Ever the Accused

Few cases start off as clear-cut as the one against Dominique Strauss-Kahn, the newly resigned International Monetary Fund chief who is now facing rape charges in Manhattan. A cleaning woman told police that Strauss-Kahn sexually assaulted her when she walked into his hotel suite at Sofitel New York on the afternoon of May 14. She fled and told fellow employees, who called 911.

But the clarity was quickly muddied. Strauss-Kahn's attorney indicated that his client would claim any sex act was consensual. The press began to question the accuser's honesty: Strauss-Kahn, who was the front-runner for the Socialist Party's nomination for president in his home country of France, floated the idea that there was a plot to bring him down, and the press here and in France happily ran with it. Indeed, the French treated the whole case with a dismissive attitude. Jack Lang, former French President Francois Mitterrand's minister of culture, called it "overblown": "Really, nobody died in that hotel room."

It's a depressingly familiar path for a rape case to follow, especially in 2011. More than 30 years ago, feminists, rape survivors, activists, and prosecutors led an effort to change the way we talk about and prosecute rapes, and many of the reforms this movement inspired -- including rape shield laws, support services for rape victims, and prohibitions against publishing names and identifying details of rape victims -- have been in place for a generation. But they're neither preventing rapes nor improving outcomes for victims, because the reforms haven't done much to change the way we think about sex.

Before the late 1970s, rape was narrowly defined, and defense attorneys could introduce a female victim's sex history to discredit her story. In some states, husbands couldn't be found guilty of raping their wives, and some state courts required corroborating witness testimony.

Then, a series of feminist texts and high-profile cases highlighted the country's rape problem. In 1983, a 21-year-old woman was gang-raped by four men on a pool table in a bar in New Bedford, Massachusetts, while other patrons watched. The defense attorney suggested that the woman shouldn't have been in the bar alone and that she had enjoyed the sex. The bartender testified, "I had a bad impression of the girl," and one of the accused said, "She was, you know, willing." The case became the gold standard in victim-blaming.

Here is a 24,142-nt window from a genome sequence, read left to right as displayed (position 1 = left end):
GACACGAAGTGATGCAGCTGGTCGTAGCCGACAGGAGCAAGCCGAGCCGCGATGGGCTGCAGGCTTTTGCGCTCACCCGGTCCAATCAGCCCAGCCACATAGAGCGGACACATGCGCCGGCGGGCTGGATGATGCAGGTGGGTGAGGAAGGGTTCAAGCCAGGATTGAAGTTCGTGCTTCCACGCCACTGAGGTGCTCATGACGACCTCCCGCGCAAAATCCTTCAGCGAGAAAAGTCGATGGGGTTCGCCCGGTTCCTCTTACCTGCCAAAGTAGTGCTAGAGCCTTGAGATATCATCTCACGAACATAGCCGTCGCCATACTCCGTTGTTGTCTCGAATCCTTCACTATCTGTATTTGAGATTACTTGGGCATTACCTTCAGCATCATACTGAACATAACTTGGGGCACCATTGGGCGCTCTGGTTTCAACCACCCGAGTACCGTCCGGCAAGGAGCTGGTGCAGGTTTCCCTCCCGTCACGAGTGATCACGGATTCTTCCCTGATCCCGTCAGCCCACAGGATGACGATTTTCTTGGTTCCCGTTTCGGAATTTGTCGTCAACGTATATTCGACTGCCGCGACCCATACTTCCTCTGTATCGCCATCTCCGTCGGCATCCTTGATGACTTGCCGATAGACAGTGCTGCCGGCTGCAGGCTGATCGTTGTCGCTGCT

By the mid-1980s, most states had passed rape shield laws that prevent defense attorneys from questioning an alleged rape victim about her sexual history unless it is relevant. Many states also expanded the definition beyond forced penetration to include cases in which the victim was too impaired by alcohol or drugs to give consent. Penal codes established a stepped system that reduced penalties for some types of rapes in order to increase conviction rates. News outlets stopped publicizing the names of accusers. Advocates hoped these changes would increase the rates at which victims reported rapes and make convictions easier and court less traumatizing for victims.

But the changes failed to accomplish all that much. Today, rape remains one of the least-reported crimes. Of the roughly 200,000 sexual assaults that occur during a year, only about 40 percent are reported to law enforcement, and many victims say they fear being blamed by others. Only 13 percent of rapes result in conviction.

Last year, the Women's Law Project testified to Congress that police still routinely reject victims' accounts as untrue or misclassify rapes as misdemeanors. The project found that since 2000 in Philadelphia alone, 681 cases were misclassified and 1,700 sex crimes that should have been investigated were not.

Juries often don't believe the word of the victim without corroborating evidence. Rapes don't always cause physical injuries, but a 2003 study found higher conviction rates when there was gynecological trauma than when there wasn't. Most cases, though, involve only the victim's word against that of her alleged assailant, which is an especially high hurdle to climb in cases involving alcohol. A New York City woman accused two police officers of raping her after they were called to help her home because she was intoxicated. During trial this May, she was questioned about her sexual history and her familiarity with different types of sex. The officers were acquitted on the rape charges.

All of this just hints at the types of questions Strauss-Kahn's accuser will endure if her case goes to trial. It's been a tough road already. Her attorney, Jeffrey Shapiro, told The Telegraph: "Since this has occurred, she's not been able to go home, can't go back to work. She's no idea what her future is going to be, in any respect."

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